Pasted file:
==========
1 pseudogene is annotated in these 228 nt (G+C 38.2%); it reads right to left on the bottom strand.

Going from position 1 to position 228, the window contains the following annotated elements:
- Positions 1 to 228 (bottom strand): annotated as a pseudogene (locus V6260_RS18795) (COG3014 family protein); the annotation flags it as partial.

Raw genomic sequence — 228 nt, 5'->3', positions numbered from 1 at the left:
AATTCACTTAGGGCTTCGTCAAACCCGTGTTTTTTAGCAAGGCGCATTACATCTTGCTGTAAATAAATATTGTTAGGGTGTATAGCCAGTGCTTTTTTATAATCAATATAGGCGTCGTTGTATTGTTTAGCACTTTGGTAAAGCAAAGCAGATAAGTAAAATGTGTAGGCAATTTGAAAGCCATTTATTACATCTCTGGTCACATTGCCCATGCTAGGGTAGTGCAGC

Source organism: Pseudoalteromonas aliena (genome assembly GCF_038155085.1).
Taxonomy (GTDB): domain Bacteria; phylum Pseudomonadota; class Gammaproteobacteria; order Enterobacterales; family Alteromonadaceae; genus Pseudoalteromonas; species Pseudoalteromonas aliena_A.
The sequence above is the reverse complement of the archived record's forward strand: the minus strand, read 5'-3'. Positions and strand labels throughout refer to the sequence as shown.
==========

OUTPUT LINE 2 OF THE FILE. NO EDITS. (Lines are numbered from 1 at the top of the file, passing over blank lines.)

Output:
Going from position 1 to position 228, the window contains the following annotated elements: